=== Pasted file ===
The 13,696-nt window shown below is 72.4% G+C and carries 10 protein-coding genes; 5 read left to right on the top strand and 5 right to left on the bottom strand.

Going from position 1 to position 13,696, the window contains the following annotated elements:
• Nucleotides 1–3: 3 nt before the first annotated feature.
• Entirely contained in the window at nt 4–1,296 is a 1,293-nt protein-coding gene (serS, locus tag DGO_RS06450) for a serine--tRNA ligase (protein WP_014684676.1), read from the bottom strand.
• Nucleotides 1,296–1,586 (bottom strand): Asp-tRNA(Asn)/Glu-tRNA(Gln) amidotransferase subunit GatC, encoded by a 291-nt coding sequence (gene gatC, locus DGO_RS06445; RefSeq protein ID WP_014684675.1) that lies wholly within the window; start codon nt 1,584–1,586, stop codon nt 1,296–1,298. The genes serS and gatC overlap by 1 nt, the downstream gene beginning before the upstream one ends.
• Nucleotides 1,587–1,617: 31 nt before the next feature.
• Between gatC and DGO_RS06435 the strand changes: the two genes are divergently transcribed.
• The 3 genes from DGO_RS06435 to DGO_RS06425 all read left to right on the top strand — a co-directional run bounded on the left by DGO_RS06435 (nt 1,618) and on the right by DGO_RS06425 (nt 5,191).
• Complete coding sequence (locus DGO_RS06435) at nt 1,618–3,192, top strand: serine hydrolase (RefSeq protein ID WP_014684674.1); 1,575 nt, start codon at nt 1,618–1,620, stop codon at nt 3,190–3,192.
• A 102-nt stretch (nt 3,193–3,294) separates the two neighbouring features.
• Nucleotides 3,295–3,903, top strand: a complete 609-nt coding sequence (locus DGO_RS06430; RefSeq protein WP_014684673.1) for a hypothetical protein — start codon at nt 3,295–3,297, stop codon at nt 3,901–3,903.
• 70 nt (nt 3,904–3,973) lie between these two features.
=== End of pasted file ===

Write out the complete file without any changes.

The 13,696-nt window shown below is 72.4% G+C and carries 10 protein-coding genes; 5 read left to right on the top strand and 5 right to left on the bottom strand.

Going from position 1 to position 13,696, the window contains the following annotated elements:
• Nucleotides 1–3: 3 nt before the first annotated feature.
• Entirely contained in the window at nt 4–1,296 is a 1,293-nt protein-coding gene (serS, locus tag DGO_RS06450) for a serine--tRNA ligase (protein WP_014684676.1), read from the bottom strand.
• Nucleotides 1,296–1,586 (bottom strand): Asp-tRNA(Asn)/Glu-tRNA(Gln) amidotransferase subunit GatC, encoded by a 291-nt coding sequence (gene gatC, locus DGO_RS06445; RefSeq protein ID WP_014684675.1) that lies wholly within the window; start codon nt 1,584–1,586, stop codon nt 1,296–1,298. The genes serS and gatC overlap by 1 nt, the downstream gene beginning before the upstream one ends.
• Nucleotides 1,587–1,617: 31 nt before the next feature.
• Between gatC and DGO_RS06435 the strand changes: the two genes are divergently transcribed.
• The 3 genes from DGO_RS06435 to DGO_RS06425 all read left to right on the top strand — a co-directional run bounded on the left by DGO_RS06435 (nt 1,618) and on the right by DGO_RS06425 (nt 5,191).
• Complete coding sequence (locus DGO_RS06435) at nt 1,618–3,192, top strand: serine hydrolase (RefSeq protein ID WP_014684674.1); 1,575 nt, start codon at nt 1,618–1,620, stop codon at nt 3,190–3,192.
• A 102-nt stretch (nt 3,193–3,294) separates the two neighbouring features.
• Nucleotides 3,295–3,903, top strand: a complete 609-nt coding sequence (locus DGO_RS06430; RefSeq protein WP_014684673.1) for a hypothetical protein — start codon at nt 3,295–3,297, stop codon at nt 3,901–3,903.
• 70 nt (nt 3,904–3,973) lie between these two features.